Overexpression of nerve growth factor by murine smooth muscle cells: Role of the p75 neurotrophin receptor on sympathetic and sensory sprouting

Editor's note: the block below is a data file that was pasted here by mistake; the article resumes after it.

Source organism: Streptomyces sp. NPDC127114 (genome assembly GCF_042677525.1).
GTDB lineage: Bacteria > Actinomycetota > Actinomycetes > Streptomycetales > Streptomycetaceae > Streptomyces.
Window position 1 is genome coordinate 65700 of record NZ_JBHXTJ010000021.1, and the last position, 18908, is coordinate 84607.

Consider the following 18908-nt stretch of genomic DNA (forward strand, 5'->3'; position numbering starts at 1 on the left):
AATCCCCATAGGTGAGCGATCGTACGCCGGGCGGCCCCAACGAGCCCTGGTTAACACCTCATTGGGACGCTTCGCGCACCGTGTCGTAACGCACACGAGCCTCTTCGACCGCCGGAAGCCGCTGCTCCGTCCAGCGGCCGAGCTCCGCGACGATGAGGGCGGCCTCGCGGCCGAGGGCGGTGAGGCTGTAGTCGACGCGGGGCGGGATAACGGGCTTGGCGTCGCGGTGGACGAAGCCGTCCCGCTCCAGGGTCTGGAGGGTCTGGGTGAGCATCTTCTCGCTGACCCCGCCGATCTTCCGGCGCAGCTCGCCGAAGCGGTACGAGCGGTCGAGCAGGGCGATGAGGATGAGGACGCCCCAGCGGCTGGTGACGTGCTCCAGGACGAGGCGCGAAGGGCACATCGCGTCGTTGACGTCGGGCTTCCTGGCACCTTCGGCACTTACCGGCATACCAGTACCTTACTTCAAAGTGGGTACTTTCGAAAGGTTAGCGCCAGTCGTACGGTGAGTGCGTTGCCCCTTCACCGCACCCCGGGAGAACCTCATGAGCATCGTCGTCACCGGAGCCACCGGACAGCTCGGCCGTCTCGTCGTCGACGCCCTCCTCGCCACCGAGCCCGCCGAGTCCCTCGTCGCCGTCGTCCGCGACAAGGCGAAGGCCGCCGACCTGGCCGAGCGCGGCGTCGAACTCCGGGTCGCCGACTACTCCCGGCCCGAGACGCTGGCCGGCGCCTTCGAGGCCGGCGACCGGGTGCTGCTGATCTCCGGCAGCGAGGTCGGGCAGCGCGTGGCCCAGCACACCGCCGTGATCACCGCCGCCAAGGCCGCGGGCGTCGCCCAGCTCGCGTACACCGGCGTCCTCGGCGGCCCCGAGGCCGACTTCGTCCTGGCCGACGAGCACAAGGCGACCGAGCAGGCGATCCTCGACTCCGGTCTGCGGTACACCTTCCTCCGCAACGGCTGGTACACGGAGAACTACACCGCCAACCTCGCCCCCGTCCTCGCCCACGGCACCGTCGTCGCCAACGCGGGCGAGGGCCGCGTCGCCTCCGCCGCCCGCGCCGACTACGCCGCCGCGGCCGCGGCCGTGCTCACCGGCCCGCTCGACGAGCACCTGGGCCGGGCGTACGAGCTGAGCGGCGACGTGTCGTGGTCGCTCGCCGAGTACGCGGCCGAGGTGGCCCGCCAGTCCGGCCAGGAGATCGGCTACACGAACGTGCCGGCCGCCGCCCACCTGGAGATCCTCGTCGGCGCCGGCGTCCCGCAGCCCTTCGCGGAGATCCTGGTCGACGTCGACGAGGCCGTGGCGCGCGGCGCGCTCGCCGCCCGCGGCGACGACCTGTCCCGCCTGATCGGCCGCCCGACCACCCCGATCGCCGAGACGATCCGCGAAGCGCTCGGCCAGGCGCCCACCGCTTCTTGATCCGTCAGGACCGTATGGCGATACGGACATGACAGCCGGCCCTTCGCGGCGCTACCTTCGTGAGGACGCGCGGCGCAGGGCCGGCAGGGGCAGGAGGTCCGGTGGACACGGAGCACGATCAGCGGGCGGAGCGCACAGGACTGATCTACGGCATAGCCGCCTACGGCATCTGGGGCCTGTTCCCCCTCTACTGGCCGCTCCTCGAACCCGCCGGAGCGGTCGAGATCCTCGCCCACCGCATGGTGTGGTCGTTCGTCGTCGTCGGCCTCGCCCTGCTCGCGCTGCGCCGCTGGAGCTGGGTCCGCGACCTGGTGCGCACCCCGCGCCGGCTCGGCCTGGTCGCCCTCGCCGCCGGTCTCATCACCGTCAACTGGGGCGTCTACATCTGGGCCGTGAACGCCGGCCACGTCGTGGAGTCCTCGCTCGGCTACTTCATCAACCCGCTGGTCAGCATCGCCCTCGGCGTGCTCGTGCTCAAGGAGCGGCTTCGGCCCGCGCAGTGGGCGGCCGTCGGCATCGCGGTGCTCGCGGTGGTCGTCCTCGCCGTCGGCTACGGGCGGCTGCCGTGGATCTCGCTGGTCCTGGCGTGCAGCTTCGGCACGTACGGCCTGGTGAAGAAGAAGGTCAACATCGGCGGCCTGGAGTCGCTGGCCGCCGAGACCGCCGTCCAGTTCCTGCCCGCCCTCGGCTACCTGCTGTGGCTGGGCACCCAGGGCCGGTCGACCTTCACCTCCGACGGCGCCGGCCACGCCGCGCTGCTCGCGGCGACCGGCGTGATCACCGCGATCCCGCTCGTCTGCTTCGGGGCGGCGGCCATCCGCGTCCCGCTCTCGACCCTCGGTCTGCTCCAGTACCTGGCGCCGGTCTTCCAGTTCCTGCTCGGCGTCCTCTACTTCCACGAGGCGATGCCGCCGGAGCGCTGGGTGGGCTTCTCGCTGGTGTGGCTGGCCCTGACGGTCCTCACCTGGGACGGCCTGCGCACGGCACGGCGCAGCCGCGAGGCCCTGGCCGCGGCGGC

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Elevating levels of nerve growth factor (NGF) can have pronounced effects on the survival and maintenance of distinct populations of neurons. We have generated a line of transgenic mice in which NGF is expressed under the control of the smooth muscle α-actin promoter. These transgenic mice have augmented levels of NGF protein in the descending colon and urinary bladder, so these tissues display increased densities of NGF-sensitive sympathetic efferents and sensory afferents. Here we provide a thorough examination of sympathetic and sensory axonal densities in the descending colon and urinary bladder of NGF transgenic mice with and without the expression of the p75 neurotrophin receptor (p75NTR). In response to elevated NGF levels, sympathetic axons (immunostained for tyrosine hydroxylase) undergo robust collateral sprouting in the descending colon and urinary bladder of adult transgenic mice (i.e., those tissues having smooth muscle cells); this sprouting is not augmented in the absence of p75NTR expression. As for sensory axons (immunostained for calcitonin gene-related peptide) in the urinary bladders of transgenic mice, fibers undergo sprouting that is further increased in the absence of p75NTR expression. Sympathetic axons are also seen invading the sensory ganglia of transgenic mice; these fibers form perineuronal plexi around a subpopulation of sensory somata. Our results reveal that elevated levels of NGF in target tissues stimulate sympathetic and sensory axonal sprouting and that an absence of p75NTR by sensory afferents (but not by sympathetic efferents) leads to a further increase of terminal arborization in certain NGF-rich peripheral tissues.
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